Employers, It’s Happening! New York State Enacts Pay Transparency Law

On December 21, 2022, Governor Kathy Hochul signed Senate Bill S9427A (the NY Law), which requires covered employers to include salary or wage range—and the job description—in job postings.  The NY Law will go into effect on September 17, 2023.  New York joins a growing trend of wage transparency efforts by a number of states, counties and cities as a way to close the wage gap for women and workers of color.  With New York, approximately 20 percent of the American population will live or work in a state requiring pay transparency.

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New Guidance Released for SB 1162 – California’s Pay Scale Disclosure Requirements

As part of California’s ongoing efforts to promote workplace pay transparency, Senate Bill 1162, which amends Labor Code section 432.3 and Government Code section 12999, went into effect on January 1, 2023. On December 27, 2022, the California Labor Commissioner’s Office released FAQs on the new pay scale disclosure requirements. This blog discusses the guidance provided by those FAQs, and provides takeaways for employers faced with the implications of SB 1162 as we ring in 2023.

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California Governor Gavin Newsom Signs Pay Transparency Bill

On September 28, California Governor Gavin Newsom signed SB 1162 into law, effectively amending Section 12999 of the Government Code and Section 432.3 of the Labor Code, which expands pay data reporting obligations, requires certain-sized employers to provide the pay scale for an open position in job postings and imposes new record-keeping requirements. It will become effective on January 1, 2023.

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IDOL’s Proposed Rules for the Illinois Equal Pay Registration Certificate Provide Additional Insight for Covered Employers

In June 2021, the Illinois Equal Pay Act (IEPA) was amended to add a requirement for certain Illinois businesses to obtain an equal pay registration certificate (EPRC). The Illinois Department of Labor (IDOL) issued its long awaited proposed rules regarding the EPRC requirements on May 20, 2022. The proposed rules are subject to a 45-day comment period, which has now passed, followed by an internal review, and a public hearing on August 9, which may result in additional changes before they become final.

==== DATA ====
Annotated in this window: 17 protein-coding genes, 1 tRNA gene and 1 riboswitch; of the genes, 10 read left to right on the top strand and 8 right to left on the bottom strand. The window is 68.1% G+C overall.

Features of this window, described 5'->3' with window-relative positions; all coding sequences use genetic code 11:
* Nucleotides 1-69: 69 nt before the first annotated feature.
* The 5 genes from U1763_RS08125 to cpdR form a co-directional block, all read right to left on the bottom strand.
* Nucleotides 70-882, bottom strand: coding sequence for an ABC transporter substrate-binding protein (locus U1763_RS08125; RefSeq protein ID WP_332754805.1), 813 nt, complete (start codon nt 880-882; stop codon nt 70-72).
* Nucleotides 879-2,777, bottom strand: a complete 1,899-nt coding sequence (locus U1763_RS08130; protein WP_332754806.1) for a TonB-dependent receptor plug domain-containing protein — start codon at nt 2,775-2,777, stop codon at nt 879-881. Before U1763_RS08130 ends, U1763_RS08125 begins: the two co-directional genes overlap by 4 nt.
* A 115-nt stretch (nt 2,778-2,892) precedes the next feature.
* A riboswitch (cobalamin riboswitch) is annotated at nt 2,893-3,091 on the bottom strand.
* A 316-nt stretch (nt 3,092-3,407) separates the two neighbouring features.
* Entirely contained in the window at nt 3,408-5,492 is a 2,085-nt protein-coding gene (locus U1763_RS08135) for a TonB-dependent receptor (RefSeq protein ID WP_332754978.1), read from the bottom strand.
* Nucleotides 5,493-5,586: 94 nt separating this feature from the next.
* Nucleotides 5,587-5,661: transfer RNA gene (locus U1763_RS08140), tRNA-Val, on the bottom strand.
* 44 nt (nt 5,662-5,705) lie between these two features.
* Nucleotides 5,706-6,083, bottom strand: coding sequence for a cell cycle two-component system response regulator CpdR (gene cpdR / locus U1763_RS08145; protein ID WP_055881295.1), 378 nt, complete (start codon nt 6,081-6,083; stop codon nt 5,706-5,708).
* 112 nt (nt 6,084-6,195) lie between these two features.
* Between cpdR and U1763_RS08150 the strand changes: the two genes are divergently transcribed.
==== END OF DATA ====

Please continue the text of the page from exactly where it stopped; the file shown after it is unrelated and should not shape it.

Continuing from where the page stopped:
However, some Illinois employers have already received notice of a deadline to file their Application for Certification before the rules are finalized. Therefore, a careful review of the proposed rules is helpful as we anticipate issuance of the final rules. While the proposed rules largely mirror statutory requirements (the basics which were laid out in prior posts here and here), IDOL has clarified or provided additional information on a number of topics.

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NYC Releases Fact Sheet on Salary Transparency Requirements in Job, Transfer and Promotion Advertisements – While the City Council Debates Delaying Enactment of the New Law

Employers face new challenges in navigating state and local pay equity laws. New York City joins a number of other jurisdictions that now require employers to disclose pay ranges when advertising job postings – including for incumbents as well as new hires. This law is set to take effect on May 15, 2022 (unless delayed by pending legislation discussed below). The New York City Commission on Human Rights (the “NYCCHR”) recently published a fact sheet providing guidance with regard to Local Law 32 of 2022 (the “NYC Law”). The NYC Law requires all covered employers to include a minimum and a maximum salary in any advertisement for a job, promotion, or transfer opportunity.

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What Happens on March 24, 2022? And Other Things You Should Know About the Illinois Pay Data Reporting Law

On March 24, 2022, a new pay data reporting requirement will take effect for certain private employers in Illinois. Detailed discussions of this requirement and other aspects of the recent amendments to the Illinois Equal Pay Act of 2003 have appeared in prior posts, which are accessible here and here. Below are some key things you should know now.

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